This article was written by Rachel Witt, Executive Director of the South Grand Community Improvement District. Read all the articles in the Lessons & Partnerships in Community & Economic Development series.
The American dream of entrepreneurship is in danger. Increasing housing costs are taking a toll on Main Street America. Customers are dining and shopping less, which is impacting sales. The cost of living today is outpacing many Americans’ income. But there is something Main Street America can do. Zoning reform can increase American’s spending power by decreasing housing costs. I offer three zoning reform solutions: eliminating single-family zoning, abolishing parking minimums, and zoning for adaptive reuse.
Eliminating single-family zoning will increase housing options for those who work for small businesses. Many small businesses are having a hard time finding staff due to what the business can afford to pay. By providing affordable housing within walking distance of Main Streets, we can help increase sales, expand hours, and provide a working wage. Adding more homes—and thus more neighbors—to low-density neighborhoods can help support local retail businesses that depend heavily on foot traffic, like hardware stores, bakeries, and restaurants, according to the Brookings Institute.
Abolishing parking minimums will help Main Streets by transforming surface lots into affordable or missing middle housing. Creating density in walkable communities increases sales for Main Street America. “A study from the George Washington University School of Business, found that current and emerging walkable urban communities (which the authors term “WalkUPs”) contain 22 percent of the region’s jobs, despite covering only 0.55% of the region’s land. The increase in spending will add not just to their sales but will fill the gap of shortage in workers.”
Another zoning reform option is adaptive reuse of manufacturing sites such as turning warehouses and large commercial spaces into housing. This move helps Main Street America as mentioned above. Zoning to allow higher density around main streets will help ensure an increase in the customer base that shops and dines where they live.
Also, we can use adaptive reuse to reconfigure buildings into smaller office suites. Companies who decided to have their employees work from home due to the pandemic are negatively affecting Main Streets. The loss of office space is hurting main streets in America because no one is around to have lunch or shop on Main Street. Zoning reform can help bring back our workforce in or around our Main Streets. Incentives can be offered to get companies to come back to downtown buildings or locate to underutilized areas that once supported warehouses or large commercial spaces.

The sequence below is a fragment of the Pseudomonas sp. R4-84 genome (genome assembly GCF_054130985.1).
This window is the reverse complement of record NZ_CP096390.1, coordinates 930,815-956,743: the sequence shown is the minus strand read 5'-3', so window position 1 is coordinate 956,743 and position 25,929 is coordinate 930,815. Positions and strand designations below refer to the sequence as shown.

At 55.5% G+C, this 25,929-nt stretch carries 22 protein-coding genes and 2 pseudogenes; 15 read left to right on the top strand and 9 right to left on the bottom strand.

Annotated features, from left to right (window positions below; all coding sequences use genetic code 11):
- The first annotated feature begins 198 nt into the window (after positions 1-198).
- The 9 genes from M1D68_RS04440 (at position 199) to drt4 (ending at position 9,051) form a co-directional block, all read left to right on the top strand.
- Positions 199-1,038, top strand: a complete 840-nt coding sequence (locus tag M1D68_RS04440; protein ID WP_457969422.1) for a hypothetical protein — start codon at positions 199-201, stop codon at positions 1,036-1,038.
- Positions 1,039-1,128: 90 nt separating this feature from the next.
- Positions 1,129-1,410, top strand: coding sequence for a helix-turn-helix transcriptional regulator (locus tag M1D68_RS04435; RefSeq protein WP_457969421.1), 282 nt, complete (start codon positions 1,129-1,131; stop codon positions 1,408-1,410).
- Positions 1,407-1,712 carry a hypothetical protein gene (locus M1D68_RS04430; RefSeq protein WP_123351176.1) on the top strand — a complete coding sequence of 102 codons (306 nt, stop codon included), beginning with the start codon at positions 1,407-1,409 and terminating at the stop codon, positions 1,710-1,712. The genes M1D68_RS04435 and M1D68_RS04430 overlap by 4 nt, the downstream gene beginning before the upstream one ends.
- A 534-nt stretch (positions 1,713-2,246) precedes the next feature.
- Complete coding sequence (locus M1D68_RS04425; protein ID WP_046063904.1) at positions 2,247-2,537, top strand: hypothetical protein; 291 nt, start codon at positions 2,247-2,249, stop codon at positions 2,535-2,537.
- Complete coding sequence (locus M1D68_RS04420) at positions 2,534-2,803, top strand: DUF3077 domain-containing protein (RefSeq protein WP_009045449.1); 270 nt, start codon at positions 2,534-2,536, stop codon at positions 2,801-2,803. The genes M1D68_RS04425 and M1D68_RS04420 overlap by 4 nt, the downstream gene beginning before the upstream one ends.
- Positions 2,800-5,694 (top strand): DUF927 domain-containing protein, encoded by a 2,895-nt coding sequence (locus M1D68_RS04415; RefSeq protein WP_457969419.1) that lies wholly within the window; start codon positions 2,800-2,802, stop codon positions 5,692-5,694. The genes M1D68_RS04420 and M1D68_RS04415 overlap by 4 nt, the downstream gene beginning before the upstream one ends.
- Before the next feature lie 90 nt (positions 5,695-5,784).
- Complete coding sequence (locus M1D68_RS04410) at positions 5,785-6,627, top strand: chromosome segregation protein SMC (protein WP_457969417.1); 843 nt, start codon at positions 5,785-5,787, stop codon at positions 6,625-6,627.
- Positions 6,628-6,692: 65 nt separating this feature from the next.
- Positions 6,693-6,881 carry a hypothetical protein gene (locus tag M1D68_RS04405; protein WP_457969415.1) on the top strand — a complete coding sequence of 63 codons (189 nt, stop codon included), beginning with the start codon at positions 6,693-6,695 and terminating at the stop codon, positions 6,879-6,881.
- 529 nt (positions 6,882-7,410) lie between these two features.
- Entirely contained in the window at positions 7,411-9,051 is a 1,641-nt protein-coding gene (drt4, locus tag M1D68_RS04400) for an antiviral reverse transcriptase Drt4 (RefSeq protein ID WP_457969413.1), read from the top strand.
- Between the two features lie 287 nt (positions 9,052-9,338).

Today’s reality: Main Street America is greatly impacted by inflation and is seeing an increase in the cost of goods and services, which is hemorrhaging small businesses. To keep their doors open they are scaling back on hours of operation. Small businesses are looking at their sales to decide what are the best days and times to keep their business open. Small businesses are resetting hours and reducing hours to retain staff.
Why are we seeing a decrease in hours for restaurants, retail, and services? Small businesses are experiencing staffing shortage, inflation, and limited supplies of products. These three items are the trifecta of the decrease in the customer base. Customers are facing the same issues with rising housing costs and inflation on goods and services. For customers, having more meaningful dining experiences, shopping only for special occasions, and staying at home with friends and families are becoming the norm.
To change the direction, we need to think more creatively about zoning. These three steps of zoning reform, which are eliminating single-family zoning, abolishing parking minimums, and zoning for adaptive reuse are all needed to keep the American dream of entrepreneurship alive.
Rachel Witt is the Executive Director of the South Grand Community Improvement District. Graduate from Southern Illinois University Edwardsville with a Bachelor of Science Degree in Geography, minor in Sociology and certification in Nonprofit Management. Master’s in public administration from Widener University emphasis in local government and economic development. Connect with Rachel on Linkedin or email.